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Editorial: An urgent task for City Hall. Tackle the lending gap that holds back the South, West sides.

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A city neighborhood isn’t merely a hodgepodge of housing and businesses. It’s an amalgam of anchoring entities that keep it alive and thriving, that gives it a defining sense of community. Those anchors include schools, of course. Churches. Parks. And, fundamentally, banks.

That’s not just because banks are repositories for paychecks. The level of commitment that banks make, or refuse to make, to lend in a given neighborhood can make or break that community.

Depriving a neighborhood of lending essentially consigns Chicagoans who live there to a future doomed by disinvestment, joblessness, street violence and worst of all, hopelessness.

It’s no secret that of all the troubles that suppress revitalization of Chicago’s predominantly Black and Latino neighborhoods, the glaring disparity between how much banks lend to the North Side versus communities on the South and West sides is one of the most insidious, and one of the most unconscionable.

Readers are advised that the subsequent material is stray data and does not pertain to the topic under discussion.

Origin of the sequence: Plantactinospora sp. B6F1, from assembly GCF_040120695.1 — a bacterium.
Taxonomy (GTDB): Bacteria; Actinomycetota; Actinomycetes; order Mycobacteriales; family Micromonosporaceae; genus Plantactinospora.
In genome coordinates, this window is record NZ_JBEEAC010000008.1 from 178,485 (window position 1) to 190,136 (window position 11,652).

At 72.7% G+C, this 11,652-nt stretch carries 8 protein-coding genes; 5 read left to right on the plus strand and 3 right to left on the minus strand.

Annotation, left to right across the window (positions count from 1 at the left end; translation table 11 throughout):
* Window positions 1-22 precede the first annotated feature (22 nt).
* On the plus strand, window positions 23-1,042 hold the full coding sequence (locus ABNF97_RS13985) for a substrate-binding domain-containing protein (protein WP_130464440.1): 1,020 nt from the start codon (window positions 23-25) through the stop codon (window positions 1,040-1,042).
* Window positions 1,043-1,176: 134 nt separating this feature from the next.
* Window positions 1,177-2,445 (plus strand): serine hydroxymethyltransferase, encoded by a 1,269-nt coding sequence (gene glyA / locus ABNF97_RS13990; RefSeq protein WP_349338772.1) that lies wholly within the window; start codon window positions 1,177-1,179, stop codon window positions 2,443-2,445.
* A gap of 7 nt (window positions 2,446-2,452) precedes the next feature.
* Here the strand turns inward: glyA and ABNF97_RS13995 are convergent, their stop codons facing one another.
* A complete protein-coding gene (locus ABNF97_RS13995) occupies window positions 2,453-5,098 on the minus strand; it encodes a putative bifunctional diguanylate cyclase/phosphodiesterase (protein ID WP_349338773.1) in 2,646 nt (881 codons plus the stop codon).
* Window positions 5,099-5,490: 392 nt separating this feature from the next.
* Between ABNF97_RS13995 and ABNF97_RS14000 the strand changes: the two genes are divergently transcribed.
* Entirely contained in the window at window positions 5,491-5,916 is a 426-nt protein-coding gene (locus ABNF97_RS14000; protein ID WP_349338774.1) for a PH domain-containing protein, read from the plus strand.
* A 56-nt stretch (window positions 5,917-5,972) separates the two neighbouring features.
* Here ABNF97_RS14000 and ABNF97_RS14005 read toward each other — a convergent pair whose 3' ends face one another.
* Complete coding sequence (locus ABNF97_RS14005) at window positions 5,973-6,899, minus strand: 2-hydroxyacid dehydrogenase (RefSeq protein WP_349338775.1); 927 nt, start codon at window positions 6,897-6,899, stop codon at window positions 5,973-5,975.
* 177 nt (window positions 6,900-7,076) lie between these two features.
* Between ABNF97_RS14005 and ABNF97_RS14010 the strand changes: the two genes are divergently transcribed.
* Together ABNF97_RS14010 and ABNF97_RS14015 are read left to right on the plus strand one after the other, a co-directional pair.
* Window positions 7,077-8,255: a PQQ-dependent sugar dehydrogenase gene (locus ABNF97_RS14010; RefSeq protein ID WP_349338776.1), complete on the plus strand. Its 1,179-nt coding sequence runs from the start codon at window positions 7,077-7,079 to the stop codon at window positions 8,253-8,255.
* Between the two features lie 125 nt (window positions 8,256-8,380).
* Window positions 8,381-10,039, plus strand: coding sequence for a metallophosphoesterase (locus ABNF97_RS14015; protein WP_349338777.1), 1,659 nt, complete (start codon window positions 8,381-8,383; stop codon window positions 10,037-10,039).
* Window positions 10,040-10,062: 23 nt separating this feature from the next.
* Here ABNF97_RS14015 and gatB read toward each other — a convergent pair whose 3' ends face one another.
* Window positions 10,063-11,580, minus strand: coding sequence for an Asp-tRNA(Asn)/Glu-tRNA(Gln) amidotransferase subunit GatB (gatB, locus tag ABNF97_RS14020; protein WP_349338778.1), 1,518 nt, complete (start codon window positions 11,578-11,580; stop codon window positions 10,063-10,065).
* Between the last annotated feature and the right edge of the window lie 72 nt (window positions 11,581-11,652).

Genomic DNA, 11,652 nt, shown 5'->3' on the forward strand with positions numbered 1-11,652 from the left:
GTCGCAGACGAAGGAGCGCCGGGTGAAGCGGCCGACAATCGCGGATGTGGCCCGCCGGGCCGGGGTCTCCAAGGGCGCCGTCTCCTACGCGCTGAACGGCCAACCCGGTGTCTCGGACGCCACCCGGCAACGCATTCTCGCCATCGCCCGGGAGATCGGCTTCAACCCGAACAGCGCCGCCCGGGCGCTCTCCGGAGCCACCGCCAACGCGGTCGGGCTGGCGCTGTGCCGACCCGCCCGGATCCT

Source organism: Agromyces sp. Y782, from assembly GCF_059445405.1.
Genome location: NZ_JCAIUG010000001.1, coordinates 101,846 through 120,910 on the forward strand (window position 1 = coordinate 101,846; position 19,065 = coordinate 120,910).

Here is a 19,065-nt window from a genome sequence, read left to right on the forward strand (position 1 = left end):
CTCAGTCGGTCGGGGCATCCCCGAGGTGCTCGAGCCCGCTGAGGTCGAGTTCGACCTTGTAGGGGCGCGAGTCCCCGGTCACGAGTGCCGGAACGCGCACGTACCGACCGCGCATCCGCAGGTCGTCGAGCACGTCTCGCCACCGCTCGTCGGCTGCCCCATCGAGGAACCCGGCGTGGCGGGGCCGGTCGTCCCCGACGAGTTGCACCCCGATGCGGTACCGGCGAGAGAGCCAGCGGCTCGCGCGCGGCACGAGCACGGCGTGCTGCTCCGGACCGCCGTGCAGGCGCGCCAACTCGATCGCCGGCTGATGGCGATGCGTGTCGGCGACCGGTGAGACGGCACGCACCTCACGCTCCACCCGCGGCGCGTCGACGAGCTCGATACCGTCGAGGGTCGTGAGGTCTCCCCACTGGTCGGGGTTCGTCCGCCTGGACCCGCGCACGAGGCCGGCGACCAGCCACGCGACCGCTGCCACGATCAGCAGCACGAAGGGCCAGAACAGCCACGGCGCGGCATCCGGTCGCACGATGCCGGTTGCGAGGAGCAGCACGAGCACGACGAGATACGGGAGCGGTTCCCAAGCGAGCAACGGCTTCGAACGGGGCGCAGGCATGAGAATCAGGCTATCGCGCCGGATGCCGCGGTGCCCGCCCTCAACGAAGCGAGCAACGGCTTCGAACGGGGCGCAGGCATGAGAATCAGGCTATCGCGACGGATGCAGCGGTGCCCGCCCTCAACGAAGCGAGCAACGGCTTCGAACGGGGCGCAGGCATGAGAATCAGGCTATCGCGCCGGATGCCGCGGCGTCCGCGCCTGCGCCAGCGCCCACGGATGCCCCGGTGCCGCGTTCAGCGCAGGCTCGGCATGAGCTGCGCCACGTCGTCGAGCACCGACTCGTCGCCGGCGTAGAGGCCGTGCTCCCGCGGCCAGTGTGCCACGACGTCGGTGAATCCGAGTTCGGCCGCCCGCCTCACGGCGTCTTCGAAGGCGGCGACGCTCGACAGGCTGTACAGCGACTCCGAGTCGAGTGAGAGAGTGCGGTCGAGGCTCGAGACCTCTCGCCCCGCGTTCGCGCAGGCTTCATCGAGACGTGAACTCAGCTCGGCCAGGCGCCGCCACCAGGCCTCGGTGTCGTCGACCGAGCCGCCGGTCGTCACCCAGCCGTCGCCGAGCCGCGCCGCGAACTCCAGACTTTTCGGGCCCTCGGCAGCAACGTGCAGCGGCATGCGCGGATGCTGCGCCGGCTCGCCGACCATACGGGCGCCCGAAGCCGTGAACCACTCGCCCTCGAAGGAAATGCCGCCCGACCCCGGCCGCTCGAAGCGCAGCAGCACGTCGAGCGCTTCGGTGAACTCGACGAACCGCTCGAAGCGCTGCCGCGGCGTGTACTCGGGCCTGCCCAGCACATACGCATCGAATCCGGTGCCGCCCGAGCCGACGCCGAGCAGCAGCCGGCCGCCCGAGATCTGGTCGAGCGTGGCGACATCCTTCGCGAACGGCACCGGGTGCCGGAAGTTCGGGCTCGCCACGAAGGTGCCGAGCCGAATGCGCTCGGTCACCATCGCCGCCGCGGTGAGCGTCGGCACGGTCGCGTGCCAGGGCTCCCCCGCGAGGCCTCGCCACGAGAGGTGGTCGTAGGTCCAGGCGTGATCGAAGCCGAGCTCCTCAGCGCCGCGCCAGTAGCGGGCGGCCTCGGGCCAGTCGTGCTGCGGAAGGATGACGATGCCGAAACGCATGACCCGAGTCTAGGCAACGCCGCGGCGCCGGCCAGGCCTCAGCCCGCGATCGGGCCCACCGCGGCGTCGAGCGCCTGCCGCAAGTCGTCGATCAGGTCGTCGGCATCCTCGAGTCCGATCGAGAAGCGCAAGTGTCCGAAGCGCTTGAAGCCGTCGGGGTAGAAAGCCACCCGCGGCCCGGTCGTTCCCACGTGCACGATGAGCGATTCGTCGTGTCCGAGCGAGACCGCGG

An investigation last year by WBEZ and the nonprofit newsroom City Bureau laid bare the problem, examining Chicago home purchase loan data from 2012 to 2018. The report found that mostly white neighborhoods got more than 68% of money lent for housing purchases, compared with just 8% in........

© Chicago Tribune

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